Spring wire tree

I actually finished making this in March of last year, but didn’t get around to taking pictures of it until almost summer. By then it didn’t make sense to post about spring, which is why I waited to post it now.


The entire thing stands a little under 8 inches tall.

I followed the basic idea from this tutorial. (The page no longer exists, which is why I’m linking to the Wayback Machine archive.)

I used an entire 20 gram bag of 11/0 seed beads for this tree. Cheap seed beads work well for this kind of project, because it doesn’t matter if the sizes aren’t uniform. Since most of the beads were so narrow, I ended up using 6 beads instead of 5 beads for many of the blossoms, to make them look fuller.

After twisting the wires somewhat randomly, I decided to aim for a peach tree look, so that’s how I distributed the blossoms on the branches. The hardest part was deciding how to assemble the branches, for a natural-looking tree form. Simply twisting all the stems together would result in a funny looking bouquet. I held the branches next to each other to see which ones looked better together, before twisting them.


I secured the tree and rocks in the pot (it’s actually a 2.5″ diameter ramekin) with hot glue, as was shown in this tutorial.

I didn’t time how long this took me to make, but I’m sure I spent over 20 hours on twisting the wires alone.

A few days after completing it, I discovered a ladybug on my tree!



I took these photos back in March 2009. I was in my backyard, attempting to take photos of the flowers and blossoms, when a hummingbird appeared. It flew quickly so it was hard to capture it clearly, but it stopped to perch on this little peach tree.

Taking off!

How I see the world

Here are some photos that I took from 2009 to 2011, when I was first starting to be interested in photography. The photos and the text have all been posted before on my old blog (uru_n_imi), which is now defunct.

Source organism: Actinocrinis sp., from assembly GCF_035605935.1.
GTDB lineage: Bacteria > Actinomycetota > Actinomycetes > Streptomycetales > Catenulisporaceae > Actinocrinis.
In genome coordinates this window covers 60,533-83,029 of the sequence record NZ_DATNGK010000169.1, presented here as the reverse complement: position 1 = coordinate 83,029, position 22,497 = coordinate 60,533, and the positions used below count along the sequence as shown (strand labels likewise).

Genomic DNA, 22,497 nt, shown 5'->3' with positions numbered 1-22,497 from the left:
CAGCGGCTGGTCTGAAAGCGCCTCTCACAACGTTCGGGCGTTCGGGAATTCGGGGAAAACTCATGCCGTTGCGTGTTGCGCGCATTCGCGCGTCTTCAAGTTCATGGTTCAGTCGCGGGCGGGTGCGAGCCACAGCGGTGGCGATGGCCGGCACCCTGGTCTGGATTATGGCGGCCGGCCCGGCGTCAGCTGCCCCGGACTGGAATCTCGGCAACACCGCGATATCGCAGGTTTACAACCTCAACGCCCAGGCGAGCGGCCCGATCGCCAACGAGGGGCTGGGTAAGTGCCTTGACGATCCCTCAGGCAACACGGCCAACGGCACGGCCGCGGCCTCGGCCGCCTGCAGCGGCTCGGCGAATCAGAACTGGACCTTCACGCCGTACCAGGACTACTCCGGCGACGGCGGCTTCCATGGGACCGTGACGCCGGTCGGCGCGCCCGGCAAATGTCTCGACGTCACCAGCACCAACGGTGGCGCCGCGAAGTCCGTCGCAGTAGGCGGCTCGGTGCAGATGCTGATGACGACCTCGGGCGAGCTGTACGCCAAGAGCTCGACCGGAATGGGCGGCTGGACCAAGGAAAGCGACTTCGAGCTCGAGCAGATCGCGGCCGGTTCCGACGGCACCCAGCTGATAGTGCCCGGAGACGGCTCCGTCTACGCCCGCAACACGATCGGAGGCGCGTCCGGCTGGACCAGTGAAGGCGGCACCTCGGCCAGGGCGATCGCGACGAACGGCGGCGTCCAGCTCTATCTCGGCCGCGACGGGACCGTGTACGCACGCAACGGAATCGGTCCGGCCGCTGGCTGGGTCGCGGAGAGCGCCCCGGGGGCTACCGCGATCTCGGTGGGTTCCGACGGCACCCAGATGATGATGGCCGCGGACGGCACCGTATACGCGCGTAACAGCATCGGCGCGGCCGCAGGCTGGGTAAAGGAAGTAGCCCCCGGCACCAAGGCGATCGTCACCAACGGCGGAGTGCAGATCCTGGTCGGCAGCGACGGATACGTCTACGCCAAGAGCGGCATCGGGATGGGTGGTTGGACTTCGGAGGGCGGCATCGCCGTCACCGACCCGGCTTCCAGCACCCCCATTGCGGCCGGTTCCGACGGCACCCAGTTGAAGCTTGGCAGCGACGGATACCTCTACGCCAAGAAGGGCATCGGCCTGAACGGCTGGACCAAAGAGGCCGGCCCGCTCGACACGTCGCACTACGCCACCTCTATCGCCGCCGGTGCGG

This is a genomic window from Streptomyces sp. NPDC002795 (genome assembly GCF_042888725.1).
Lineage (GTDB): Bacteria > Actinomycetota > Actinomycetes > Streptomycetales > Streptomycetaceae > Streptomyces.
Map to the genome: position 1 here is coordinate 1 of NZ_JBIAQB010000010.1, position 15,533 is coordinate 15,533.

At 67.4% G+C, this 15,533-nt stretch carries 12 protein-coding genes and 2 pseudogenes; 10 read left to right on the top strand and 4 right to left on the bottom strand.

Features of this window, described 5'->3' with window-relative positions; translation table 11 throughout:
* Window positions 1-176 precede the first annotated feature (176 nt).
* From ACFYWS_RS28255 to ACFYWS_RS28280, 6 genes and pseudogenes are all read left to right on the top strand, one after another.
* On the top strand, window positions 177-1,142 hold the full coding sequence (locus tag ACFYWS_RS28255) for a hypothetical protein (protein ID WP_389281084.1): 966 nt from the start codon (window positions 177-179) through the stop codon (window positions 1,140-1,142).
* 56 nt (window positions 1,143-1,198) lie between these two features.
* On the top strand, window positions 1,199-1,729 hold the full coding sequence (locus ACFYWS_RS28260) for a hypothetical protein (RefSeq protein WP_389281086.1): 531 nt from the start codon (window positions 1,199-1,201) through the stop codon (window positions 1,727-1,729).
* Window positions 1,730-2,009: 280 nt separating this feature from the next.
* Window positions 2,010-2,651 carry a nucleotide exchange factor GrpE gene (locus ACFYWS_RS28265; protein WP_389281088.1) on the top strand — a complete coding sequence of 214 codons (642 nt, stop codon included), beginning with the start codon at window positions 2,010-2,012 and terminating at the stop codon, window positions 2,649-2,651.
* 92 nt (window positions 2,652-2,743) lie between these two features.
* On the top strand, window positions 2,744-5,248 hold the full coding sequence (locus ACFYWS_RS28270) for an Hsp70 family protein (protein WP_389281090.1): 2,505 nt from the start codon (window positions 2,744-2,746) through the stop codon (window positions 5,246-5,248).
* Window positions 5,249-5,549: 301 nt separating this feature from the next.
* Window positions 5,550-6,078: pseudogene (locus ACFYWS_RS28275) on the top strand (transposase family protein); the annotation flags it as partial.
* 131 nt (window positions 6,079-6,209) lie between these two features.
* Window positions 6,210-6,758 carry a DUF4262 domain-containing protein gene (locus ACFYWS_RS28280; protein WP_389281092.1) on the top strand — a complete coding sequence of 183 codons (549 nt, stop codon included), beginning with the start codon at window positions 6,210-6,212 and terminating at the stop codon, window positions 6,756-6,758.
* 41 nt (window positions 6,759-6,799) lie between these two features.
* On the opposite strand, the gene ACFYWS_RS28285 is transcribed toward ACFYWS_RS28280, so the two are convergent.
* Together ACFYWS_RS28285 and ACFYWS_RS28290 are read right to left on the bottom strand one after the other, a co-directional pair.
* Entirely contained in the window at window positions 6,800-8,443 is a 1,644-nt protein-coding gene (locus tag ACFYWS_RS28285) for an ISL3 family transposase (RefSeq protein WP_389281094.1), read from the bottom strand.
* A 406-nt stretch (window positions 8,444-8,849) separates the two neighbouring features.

Autumn (2009, 2010)

None of my photos ever turn out the way I envisioned them to be. I have long ago concluded that my eyes (actually brain) sees things differently from the way my camera does, so I can never quite capture exactly what I saw and how I saw it. That, or my photography skills and lenses aren’t good enough.

“You can’t see the forest for the trees” describes me pretty well. Perhaps that’s why I can’t see the the tree for the leaves, literally.

Fraction of the view from a window at my Dad’s workplace, last December.

This one was taken about a year ago, shortly after sunset.
My eyes were drawn to the vine, but I guess I was missing the bigger picture.

Shadows cast by an autumn sunset (2010)

As a child, I was drawn to bright beams of light juxtaposed with shadows. Morning light has always been my favorite, though sunsets also produce beautiful, fleeting effects. None of these photos have been edited.

There were actually two candles, but it didn’t look right, so I cropped the image. However, the wick is not very visible on this one, and I liked how the sunlight shone on the wick of the other one, making it stand out against the dark background. The red was also brighter and stood out. Maybe I’ll post that one someday.

Spring 2011

This was actually taken back in early February, when it was unusually warm for a few days. I thought that Californians were lucky to have such nice weather, while the people on the east coast still had snow. (This was right after I came back from my trip.) Ironically, it’s been unusually cold in this part of California this May–feels more like March–so we weren’t that lucky after all.

Buds of peach blossoms. They really were hot pink!

It’s not spring without tulips! But they don’t last very long.

Apple blossoms (2011)

The interesting thing about these apple blossoms is that the buds are a bright pink, but when the flower actually opens, it’s a pale pink.

This was how it looked April 10th.

The same branch, six days later.

I would like to believe that my photography skills have since improved.